HANNIBAL — The Hannibal Rotary Club's Harvest Hootenanny brought hundreds of visitors to the Mark Twain Cave Complex over the weekend with a mix of music, activities, food, vendors and unique experiences for people of all ages.
Friday evening was geared more toward adults, with an evening of live music provided by Anthony Russo and Drive By Boys and Madd Hoss Jackson. Vendors serving food, beverages, and other items were joined by a beer tent provided by Golden Eagle Distributing.
Saturday featured a wide range of activities and contests for the young and young at heart, set to the soundtrack of live music from performers including Jenny Manzke, Levi and Jacqueline, Kevin Babb, Haley Woolbright and Soulroot Band.
Adults thrilled in the competition of the Cottleville Cornhole Tournament, and the beer tent was in operation from 10 a.m. to 10:30 p.m. Saturday, along with a wide range of food and beverages for all ages.
The Bubble Bus provided bubbles and music from 11 a.m. to noon, and the Thorni Ridge Exotics Petting Zoo featured animals such as goats, ostriches, a baby kangaroo and a turtle for youngsters to visit.
James Bird, 10, was having a good time petting the animals. He said some of them were "a little rude," but he didn't hesitate to pick the kangaroo as his favorite of the bunch.
"It's pretty fun, and they're soft," he said.
Pony rides, bounce houses and a quarter hunt sponsored by HNB Bank also generated lots of smiles from youngsters.
The Chesterfield Upper Limits rock climbing wall attracted a long line of children eager to reach the summit. Ayden Juarez, 8, made steady progress toward the top to ring the bell. His sister, Averie Juarez, 10, prepared to make her ascent. Their mother, Brittney Watts, recorded a video while cheering them on.
"He's doing great. He likes to climb," she said, noting "it's right up his alley".
Emerson Straube, 7, was thrilled for her chance to tackle the toughest course on the climbing wall.
"I want to be timed for rock climbing," she said.
Emerson has been practicing regularly in gymnastics, and she knew her dedication has paid off as she prepared to climb the rocks.
"I'm really strong now," she said.
Michael Gaines, executive director of the Hannibal Arts Council, and Sandy Cox, Children's Program Committee member, were busy judging the artistic creations from the pumpkin decorating contest featuring young artists between the ages of 3 and 12 years old.
Gaines explained a majority of the entries were from younger children, with two divisions for judging — fifth grade and younger and sixth grade and above. Every pumpkin ended up being used, and the children created a wide array of unique artwork.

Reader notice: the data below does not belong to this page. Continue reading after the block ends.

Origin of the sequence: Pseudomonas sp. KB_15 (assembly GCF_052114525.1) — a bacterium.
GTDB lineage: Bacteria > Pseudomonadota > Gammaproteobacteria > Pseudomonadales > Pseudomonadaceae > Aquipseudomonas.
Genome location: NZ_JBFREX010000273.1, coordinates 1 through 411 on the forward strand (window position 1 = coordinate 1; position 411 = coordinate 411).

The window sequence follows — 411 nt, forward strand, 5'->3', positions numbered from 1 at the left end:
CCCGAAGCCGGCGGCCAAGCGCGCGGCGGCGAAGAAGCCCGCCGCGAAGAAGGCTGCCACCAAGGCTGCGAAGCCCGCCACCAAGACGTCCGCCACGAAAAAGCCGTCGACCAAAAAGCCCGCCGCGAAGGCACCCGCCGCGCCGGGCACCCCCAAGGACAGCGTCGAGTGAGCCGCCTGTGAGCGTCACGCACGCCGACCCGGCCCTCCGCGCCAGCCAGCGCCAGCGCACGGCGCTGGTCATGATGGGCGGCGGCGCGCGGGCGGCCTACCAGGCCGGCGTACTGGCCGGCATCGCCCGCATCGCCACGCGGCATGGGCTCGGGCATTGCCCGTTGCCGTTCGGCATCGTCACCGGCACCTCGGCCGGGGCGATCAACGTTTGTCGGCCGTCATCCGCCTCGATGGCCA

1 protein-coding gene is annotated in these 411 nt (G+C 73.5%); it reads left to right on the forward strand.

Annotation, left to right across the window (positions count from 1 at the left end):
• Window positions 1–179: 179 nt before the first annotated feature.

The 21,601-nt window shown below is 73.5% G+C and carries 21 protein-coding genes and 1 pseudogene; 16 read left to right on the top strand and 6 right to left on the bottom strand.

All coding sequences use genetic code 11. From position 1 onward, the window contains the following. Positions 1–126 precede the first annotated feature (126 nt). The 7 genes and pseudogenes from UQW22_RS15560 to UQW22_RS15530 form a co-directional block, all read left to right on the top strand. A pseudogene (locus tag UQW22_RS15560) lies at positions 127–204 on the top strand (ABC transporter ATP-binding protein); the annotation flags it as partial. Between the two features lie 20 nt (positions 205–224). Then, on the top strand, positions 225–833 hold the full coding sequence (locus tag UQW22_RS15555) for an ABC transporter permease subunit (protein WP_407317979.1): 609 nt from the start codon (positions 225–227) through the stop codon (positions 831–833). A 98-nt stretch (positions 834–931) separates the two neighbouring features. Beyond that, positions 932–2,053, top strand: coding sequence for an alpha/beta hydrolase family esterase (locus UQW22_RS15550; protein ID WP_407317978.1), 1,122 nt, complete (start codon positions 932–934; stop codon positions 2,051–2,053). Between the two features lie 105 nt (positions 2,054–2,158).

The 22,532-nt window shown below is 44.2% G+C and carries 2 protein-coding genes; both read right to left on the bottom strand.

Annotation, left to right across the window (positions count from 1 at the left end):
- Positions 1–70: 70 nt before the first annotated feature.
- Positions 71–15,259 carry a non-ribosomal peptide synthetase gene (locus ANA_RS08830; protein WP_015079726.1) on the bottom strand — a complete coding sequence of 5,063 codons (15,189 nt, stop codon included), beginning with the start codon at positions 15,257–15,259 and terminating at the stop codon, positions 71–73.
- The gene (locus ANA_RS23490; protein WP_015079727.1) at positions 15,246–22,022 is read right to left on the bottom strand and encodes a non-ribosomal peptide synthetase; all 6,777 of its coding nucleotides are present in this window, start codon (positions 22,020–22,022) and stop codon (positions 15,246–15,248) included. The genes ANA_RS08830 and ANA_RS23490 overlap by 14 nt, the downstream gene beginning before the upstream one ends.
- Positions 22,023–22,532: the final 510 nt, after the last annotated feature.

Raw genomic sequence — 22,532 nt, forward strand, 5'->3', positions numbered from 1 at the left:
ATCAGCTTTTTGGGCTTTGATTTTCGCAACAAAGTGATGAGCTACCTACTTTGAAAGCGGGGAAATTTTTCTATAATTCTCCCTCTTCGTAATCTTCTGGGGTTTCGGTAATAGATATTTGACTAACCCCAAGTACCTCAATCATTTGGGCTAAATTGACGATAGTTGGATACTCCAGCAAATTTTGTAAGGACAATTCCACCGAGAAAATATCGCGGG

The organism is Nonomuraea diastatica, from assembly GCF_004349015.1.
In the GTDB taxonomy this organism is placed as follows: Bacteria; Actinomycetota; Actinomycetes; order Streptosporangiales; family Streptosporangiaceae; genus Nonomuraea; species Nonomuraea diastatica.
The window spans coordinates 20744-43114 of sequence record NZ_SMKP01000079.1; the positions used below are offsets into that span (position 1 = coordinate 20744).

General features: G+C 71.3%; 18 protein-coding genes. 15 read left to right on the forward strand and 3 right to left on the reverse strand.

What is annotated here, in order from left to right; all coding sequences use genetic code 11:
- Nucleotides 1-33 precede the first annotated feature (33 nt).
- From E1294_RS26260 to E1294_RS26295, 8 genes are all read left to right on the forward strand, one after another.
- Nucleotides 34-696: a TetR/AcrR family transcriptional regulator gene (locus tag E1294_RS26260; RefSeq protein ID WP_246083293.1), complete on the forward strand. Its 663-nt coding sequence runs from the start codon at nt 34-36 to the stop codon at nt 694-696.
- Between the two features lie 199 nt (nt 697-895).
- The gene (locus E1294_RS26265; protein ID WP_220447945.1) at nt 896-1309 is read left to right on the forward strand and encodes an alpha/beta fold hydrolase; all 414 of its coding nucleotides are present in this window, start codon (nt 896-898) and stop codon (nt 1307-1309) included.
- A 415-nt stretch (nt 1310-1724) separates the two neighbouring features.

"They are creative and they get to whatever they wanted," Gaines said.
He said some children received a bit of help from their parents, but most of the young artists performed the decorating themselves.
Geri Graves and her husband, Harry, enjoyed visiting the event. They had just arrived a bit after noon, and were ready to visit several attraction. Graves said she enjoyed the live entertainment and was looking forward to trying the food. She also liked seeking the colorful pumpkins lined up for all to see, as families dined nearby in the shelter.
"I enjoyed seeing all the parents with children," she said.
Tom and Becky, (Dallas Nichelson and Koryn Miller) sat on a bale of hay listening to Kevin Babb's rendition of "Simple Man" by Lynyrd Skynyrd.
"It's been lots of fun," Dallas said.
Koryn was having a great time, too.
"I'm enjoying it all," she said. "The people here are really nice."
A variety of tents were set up, with vendors offering a range of unique items. Trennity Roland, owner of Trendy's All Things Handmade, was having a great time during her first Harvest Hootenanny, sitting beside her grandmother, Linda Daniels.
She enjoyed being able to quickly grab a bite to eat and enjoy the music performances while meeting lots of new people.
"The atmosphere has been really fun to be here with the fans," she said. "It's been fun while working, so it's just the best of both worlds."
Nearby, Vanessa Quach, 10, was selling a variety of items she made with a finger knitting technique using heavy chenille yarn. She made blankets, scrunchies and seasonal items like gnomes and pumpkins — which her mother, Karyn, said had already sold out by the afternoon.
Vanessa has been operating her business, Wings of Warmth for two years now, and she gives a portion of the proceeds she receives to children's hospitals. She and her mother agreed they would like to return for next year's Harvest Hootenanny.
"It's very exciting," Vanessa said.
Madi Weatherford was busy at her tent for Madi's Kindness Projects. She had various items for sale, and her efforts benefit the Northeast Missouri Humane Society, local food pantries and her handmade Christmas cards and ornaments for nursing home residents.
Madi was sharing in the joy as people stopped by her tent to support her endeavors.
"They have smiles on their faces, and it makes them happy to see the stuff I'm doing," she said.